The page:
IHOP waiter hand feeds disabled, longtime patron who can no longer feed herself
Johann Thomas just plain likes people — of all kinds and all types.
The Illinois IHOP waiter also likes his customers and prides himself on remembering their orders and their limitations.
The couple from Rochester is no exception. She has been battling Huntington's disease for about the last seven years, Thomas says. He's witnessed her physical and mental declines.
She can no longer speak or chew very well.
So Thomas sits with her, mashes up her food, and spoons it into her mouth so her husband can eat his own meal without it getting cold.
Over the weekend, a diner at another table snapped a photo of 43-year-old Thomas doing what he regularly does, and posted it on Facebook.
Now he's internet famous.
"I didn't even know it happened," Thomas told InsideEdition.com Tuesday. "One of my co-workers said, 'Uh, have you looked on Facebook lately?'"
The post has garnered nearly 9,000 likes and the attention of media outlets across the country.
"My faith in humanity has been restored a little today," customer Keshia Dotson wrote in her message.
But for Thomas, it's all in a day's work.
"I've been serving them for years," he says of the husband and wife. He knows the husband's name is Dale, but doesn't know their last name. "The wife... I always call her 'mom' or 'baby.'"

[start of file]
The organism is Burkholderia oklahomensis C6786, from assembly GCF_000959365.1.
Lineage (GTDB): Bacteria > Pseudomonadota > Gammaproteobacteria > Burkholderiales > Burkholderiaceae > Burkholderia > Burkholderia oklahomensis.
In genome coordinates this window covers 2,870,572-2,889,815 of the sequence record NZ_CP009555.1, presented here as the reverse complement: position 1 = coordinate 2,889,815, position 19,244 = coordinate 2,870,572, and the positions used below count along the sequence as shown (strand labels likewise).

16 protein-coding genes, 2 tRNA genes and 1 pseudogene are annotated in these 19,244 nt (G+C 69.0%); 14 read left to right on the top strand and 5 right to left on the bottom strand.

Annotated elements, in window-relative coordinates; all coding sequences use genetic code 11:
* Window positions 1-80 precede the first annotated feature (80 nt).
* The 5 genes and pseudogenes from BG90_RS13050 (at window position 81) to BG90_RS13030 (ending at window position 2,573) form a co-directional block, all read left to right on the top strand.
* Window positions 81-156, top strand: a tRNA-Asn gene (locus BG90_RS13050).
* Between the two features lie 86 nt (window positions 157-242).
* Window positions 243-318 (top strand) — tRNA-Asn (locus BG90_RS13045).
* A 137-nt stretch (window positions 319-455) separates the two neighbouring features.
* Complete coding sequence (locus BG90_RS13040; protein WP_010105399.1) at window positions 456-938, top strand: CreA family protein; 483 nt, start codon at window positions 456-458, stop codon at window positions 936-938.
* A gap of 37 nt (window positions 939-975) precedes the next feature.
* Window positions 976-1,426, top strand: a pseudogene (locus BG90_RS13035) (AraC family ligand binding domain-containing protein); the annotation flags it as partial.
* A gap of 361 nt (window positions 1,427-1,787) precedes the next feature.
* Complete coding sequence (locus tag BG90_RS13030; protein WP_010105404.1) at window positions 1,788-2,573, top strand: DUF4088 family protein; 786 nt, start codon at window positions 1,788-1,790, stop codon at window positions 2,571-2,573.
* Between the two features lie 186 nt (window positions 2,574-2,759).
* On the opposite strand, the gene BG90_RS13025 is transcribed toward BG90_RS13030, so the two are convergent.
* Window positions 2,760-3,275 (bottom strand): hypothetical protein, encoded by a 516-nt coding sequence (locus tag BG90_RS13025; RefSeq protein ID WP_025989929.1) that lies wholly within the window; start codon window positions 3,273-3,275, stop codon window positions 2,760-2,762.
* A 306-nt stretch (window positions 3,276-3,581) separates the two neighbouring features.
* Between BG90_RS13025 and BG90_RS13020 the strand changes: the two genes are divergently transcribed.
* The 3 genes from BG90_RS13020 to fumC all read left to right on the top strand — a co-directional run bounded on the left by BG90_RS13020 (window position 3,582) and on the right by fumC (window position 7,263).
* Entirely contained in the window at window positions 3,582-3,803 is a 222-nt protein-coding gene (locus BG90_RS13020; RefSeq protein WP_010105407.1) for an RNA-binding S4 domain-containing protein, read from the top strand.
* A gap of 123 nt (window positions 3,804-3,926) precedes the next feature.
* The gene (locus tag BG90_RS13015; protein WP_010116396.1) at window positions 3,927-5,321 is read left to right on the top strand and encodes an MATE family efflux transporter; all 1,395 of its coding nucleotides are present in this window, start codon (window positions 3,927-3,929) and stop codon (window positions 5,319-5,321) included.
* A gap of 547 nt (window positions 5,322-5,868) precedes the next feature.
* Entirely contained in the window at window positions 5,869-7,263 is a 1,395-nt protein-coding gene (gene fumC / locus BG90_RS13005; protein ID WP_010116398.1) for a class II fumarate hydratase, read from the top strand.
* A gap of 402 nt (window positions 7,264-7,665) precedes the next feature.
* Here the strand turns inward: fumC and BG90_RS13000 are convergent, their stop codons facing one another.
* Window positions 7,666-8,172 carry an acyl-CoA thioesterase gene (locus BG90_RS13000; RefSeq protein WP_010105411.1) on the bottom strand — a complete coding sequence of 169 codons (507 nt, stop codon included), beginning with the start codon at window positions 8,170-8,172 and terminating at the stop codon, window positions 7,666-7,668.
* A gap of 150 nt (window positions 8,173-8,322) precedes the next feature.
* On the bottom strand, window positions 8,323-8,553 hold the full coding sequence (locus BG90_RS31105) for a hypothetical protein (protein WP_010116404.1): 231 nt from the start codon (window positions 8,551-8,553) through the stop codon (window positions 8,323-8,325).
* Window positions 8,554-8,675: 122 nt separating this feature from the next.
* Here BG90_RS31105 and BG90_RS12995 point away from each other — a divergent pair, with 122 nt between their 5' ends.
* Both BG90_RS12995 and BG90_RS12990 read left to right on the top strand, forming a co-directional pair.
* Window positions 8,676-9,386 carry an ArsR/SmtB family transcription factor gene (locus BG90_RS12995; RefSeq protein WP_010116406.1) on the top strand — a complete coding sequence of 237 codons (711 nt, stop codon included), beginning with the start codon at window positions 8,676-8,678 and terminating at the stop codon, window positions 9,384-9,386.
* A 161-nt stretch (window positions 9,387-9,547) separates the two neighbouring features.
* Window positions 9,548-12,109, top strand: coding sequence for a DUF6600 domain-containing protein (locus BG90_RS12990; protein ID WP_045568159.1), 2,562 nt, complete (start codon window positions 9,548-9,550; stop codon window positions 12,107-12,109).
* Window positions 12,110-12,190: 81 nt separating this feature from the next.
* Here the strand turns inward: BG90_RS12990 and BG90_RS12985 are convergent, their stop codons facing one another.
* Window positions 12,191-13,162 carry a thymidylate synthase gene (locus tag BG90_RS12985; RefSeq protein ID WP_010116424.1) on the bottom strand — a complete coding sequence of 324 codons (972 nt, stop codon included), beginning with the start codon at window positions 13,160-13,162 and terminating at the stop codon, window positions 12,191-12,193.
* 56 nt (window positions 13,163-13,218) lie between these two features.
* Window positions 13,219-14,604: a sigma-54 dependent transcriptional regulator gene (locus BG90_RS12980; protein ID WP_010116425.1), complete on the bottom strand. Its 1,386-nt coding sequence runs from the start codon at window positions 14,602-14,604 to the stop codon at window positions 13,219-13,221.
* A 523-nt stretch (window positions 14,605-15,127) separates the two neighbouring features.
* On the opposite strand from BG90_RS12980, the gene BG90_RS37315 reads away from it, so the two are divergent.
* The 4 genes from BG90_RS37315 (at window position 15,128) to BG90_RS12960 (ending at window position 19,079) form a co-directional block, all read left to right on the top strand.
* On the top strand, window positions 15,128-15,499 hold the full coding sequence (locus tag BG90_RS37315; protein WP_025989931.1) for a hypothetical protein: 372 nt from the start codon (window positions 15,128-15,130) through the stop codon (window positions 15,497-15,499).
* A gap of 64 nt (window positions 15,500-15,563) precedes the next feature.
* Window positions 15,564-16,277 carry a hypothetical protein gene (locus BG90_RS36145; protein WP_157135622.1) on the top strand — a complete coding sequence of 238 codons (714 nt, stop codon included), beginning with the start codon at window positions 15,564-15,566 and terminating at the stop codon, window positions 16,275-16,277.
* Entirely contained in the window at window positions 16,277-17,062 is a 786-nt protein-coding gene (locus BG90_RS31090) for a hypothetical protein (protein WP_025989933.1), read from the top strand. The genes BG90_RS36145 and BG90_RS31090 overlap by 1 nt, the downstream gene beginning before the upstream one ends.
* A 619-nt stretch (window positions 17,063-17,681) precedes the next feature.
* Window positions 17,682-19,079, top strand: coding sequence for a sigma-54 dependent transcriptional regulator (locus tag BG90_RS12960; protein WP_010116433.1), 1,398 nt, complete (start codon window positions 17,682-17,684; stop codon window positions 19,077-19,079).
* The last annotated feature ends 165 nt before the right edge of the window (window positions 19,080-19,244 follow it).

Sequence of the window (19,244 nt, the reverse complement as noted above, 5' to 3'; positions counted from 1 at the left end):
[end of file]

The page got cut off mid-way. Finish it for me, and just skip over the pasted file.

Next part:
He helps out, if he has time, whenever they come in, he said.
"She can't use a spoon and she really can't chew. What if that was my mom or my sister or my niece and they couldn't eat and everyone was just sitting around watching?"
The husband is always extremely grateful.
"I tell him it's nothing," Thomas said. "I tell him, 'Don't even worry about it.' It's just something I do."
He knows their orders by heart. He has two eggs over easy with two sausage links and a single pancake topped by another egg.
"He likes the egg on top of the butter on the pancake," Thomas says.
She enjoys two medium eggs, a bowl of fruit and applesauce.
"He drinks coffee, she drinks Pepsi. I put a top on her container so it doesn't spill when she picks it up," Thomas said.
He also remembers when they first came in — when she could walk and talk. "As the days and years went... the disease just started taking over more and more," Thomas said.
He enjoys helping her and her husband.
"I like it because I'm a people person," he said, laughing. "There are some people you want to choke, but you keep it to yourself."